The exhibition “Forêts”, opening at Maison des Cultures de Saint-Gilles on 18 February, explores the multiple facets of the forest: the real and the fantastical, the inspiring and the terrifying. The multi-genre show features over 250 artworks by 18 artists, all with a connection to Brussels. Illustrations, photographs, performances and installations convey the importance of the forest as a force in the life and work of these young artists. The creative minds behind it all are Aurélia Deschamps and Aurore Vegas, both illustrators and founders of art collective Caillou Conquis.
Interview John Hyland
Why did you decide to work together?
Aurélia: We’ve been friends for over eight years, since we both moved from France to Brussels to study art. I did illustration at Saint Luc and ERG and Aurore studied comics at Saint Luc. We both loved Brussels so much that we decided to stay and work here.
Aurore: We do a lot of illustration work, but we don’t always have the opportunity to show all of it. Because we’ve been in Brussels for so long, we’ve met a lot of artists working on similar things, and we saw that there’s a lot of excellent work they do that doesn’t get seen either. That’s why the idea to form the collective and organise the exhibition seemed obvious to us.
What’s the meaning of Caillou Conquis?
Aurore: Conquered stone, something like that. Pebbles and stones are very common things, but you can make them precious or they can become precious on their own. And “Caillou Conquis” sounds good, it has a soft sound.
Why did you choose the forest as a theme?
Aurore: It came up because the themes nature, vegetation and greenery are very important for our work. It’s such an infinite theme. And bringing all these young artists together to work on one theme is a way to dare to make something much bigger than we ever could on our own.
Aurélia: We didn’t have to think too hard about the theme. The same way the idea of having an exhibition presented itself, the forest as the concept to explore also came quickly. I definitely think that we’re stronger together. This is our first exhibition, and it’s very, very big for a debut.
What meaning does the forest hold for you personally?
Aurélia: I see the forest as both a place that’s very old, but also a place of constant change and renewal. Sometimes it’s magical and sometimes it’s scary. There’s strange odours and perpetual movement. Artistically speaking, it provides a wealth of inspiration for drawing, both in a realistic and fantastical sense. The patterns, the lines of the leaves, the colours… And the movement is important for drawing too.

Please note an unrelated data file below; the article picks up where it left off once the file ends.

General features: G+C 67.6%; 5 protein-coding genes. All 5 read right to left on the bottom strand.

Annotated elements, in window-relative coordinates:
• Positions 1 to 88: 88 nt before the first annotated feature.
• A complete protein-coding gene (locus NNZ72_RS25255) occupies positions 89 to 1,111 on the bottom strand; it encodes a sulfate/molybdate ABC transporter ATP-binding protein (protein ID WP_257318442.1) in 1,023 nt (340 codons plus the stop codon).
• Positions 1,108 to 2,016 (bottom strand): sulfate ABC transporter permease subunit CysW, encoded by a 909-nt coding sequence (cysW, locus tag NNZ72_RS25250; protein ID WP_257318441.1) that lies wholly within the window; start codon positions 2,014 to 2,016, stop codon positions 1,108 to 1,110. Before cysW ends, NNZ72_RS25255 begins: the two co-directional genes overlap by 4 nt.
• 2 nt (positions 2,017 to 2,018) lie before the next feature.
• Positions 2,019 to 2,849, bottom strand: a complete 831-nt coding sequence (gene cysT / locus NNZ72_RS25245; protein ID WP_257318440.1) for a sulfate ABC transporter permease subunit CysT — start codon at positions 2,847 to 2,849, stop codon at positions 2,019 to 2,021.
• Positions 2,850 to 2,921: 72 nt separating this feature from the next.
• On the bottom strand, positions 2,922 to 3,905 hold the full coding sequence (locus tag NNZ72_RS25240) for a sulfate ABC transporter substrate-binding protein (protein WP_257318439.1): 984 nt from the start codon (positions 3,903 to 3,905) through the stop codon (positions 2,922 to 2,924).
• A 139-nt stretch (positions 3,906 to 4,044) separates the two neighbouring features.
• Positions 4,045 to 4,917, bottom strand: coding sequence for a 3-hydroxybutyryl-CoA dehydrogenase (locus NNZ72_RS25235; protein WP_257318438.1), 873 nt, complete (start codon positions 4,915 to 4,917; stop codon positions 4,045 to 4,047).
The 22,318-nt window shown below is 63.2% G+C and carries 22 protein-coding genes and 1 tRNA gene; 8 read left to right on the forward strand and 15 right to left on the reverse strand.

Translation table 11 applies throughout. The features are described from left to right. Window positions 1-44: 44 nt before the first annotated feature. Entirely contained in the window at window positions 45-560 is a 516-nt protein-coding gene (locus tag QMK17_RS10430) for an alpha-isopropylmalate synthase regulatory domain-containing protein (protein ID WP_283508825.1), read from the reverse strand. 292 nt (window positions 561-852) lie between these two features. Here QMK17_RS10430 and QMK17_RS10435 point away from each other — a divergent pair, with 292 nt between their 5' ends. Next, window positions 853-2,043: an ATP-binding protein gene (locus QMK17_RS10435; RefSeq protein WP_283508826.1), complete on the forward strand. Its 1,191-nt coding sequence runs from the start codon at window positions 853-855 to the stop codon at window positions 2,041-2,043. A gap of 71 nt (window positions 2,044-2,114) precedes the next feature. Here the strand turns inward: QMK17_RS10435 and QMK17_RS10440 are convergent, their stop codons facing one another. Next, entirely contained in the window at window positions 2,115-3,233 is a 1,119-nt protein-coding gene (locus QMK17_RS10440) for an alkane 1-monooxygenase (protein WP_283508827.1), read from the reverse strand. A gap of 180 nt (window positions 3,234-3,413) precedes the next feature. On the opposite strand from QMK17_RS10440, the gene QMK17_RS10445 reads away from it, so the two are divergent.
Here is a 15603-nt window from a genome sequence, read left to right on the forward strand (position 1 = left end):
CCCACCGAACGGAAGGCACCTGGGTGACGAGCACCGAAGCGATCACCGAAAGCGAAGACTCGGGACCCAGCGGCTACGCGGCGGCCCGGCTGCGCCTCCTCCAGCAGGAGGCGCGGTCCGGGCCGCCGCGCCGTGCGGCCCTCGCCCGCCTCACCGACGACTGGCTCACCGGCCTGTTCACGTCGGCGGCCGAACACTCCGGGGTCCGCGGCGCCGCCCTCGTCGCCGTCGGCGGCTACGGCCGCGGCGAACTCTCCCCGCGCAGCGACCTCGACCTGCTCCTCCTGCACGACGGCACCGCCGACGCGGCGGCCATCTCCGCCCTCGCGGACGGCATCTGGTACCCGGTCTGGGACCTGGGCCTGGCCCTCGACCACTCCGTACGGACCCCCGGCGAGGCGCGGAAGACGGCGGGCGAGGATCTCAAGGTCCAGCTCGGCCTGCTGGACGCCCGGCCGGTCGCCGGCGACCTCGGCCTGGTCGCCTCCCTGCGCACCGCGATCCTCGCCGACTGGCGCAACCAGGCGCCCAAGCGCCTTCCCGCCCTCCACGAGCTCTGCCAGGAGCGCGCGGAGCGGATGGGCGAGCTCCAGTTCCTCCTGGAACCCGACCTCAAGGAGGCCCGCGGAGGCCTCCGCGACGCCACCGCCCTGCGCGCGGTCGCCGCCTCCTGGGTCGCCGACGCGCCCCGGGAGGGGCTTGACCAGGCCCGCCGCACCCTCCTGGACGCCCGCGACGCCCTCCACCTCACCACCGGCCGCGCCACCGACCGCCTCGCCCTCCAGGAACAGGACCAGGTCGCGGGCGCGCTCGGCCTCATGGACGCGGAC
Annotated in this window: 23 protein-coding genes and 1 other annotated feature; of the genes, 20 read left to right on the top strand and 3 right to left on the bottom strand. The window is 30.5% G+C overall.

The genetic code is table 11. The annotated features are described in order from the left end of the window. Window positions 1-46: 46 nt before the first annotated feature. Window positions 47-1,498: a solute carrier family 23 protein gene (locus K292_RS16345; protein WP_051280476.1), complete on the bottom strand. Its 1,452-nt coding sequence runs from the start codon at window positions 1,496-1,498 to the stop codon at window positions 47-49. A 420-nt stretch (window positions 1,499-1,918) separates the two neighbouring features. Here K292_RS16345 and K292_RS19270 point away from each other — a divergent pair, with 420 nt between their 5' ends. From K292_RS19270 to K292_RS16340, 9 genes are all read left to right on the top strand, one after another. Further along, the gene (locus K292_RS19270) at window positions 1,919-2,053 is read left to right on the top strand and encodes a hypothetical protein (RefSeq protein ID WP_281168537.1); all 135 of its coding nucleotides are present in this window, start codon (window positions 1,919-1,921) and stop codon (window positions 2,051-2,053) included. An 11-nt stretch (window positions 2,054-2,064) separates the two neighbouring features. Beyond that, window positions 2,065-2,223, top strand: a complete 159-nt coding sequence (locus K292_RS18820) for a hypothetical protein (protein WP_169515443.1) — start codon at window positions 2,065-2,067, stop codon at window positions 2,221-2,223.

Aurore: The concept of the forest exists everywhere. It refers to the dark things and the bright things. It’s beautiful, but it’s also terrifying. I love the fact that you can get lost in the forest, and that nobody will find you. But you can hide there, and it’s very mysterious. I was very impressed by the stories of the forests from the Middle Ages, where it was perceived as the home of beasts. It’s the place for the crazy man, but also for the wise man, as well as the beast. It’s almost like everything is revealed in the forest.
How did you choose the artists for the exhibition?
Aurore: We chose people we knew more or less, people from Brussels or who have a link with Brussels. Most of the artists studied here and we met them over the years.
Aurélia: We chose people whose work we like, obviously. But what was also very important for this particular project was to pick people whose work is inspired by the forest in some way already, and who we felt would really embrace this theme.
Which one of your personal works will you two be exhibiting?
Aurore: The central piece is a charcoal drawing, which is based on the greenery of the forests in China. I found a photo of a bamboo forest, taken from above. The angle of the photo made weird, almost bubbly shapes, and it’s not immediately clear what you’re looking at. I wanted to give my own version of that.
Aurélia: I made a series of graphical research in small formats representing trees and plants which interest me. I tried a new technique that I don’t usually use: coloured inks. It lends itself well to these works, an iterative series made in a rapid way, with trial and error, allowing the work to evolve in an organic way. This leads to several larger pieces inspired by old botanical scientific drawings. I give it a more contemporary and vibrant touch and it’s less about real plants and more an exploration of possible plants.
What works can we expect from the other artists?
Aurélia: There are so many. Alice Khol chose hunting as her subject for a photography reportage, as well as a short film. Zoé Jusseret has made a slightly unsettling series of monotype drawings, based on a school trip into the nature, for example.
Aurore: A group, led by Kelzang Ravach, is contributing a big installation based on Tibetan legends of the Nagas, sort of elemental creatures. They will do a performance on the opening night. Thomas Mathieu has constructed a giant kaleidoscopic box – it’s hard to explain, but I love it! And we have so much more, we can’t mention them all, you’ll have to come and see.
What’s next for Caillou Conquis after the exhibition?
Aurore: Holidays! But then we want to start working on the next exhibition. We don’t have a theme yet, but I like the theme of lakes and mountains.
Aurélia: We have been toying with the idea of holding workshops with children to share the creative energy the forest gives us. This is just the beginning.
“Forêts” runs until 6 March
Opening reception on 18 February, 18h00
Maison des Cultures de Saint-Gilles, 120 rue de Belgrade, 1060 Brussels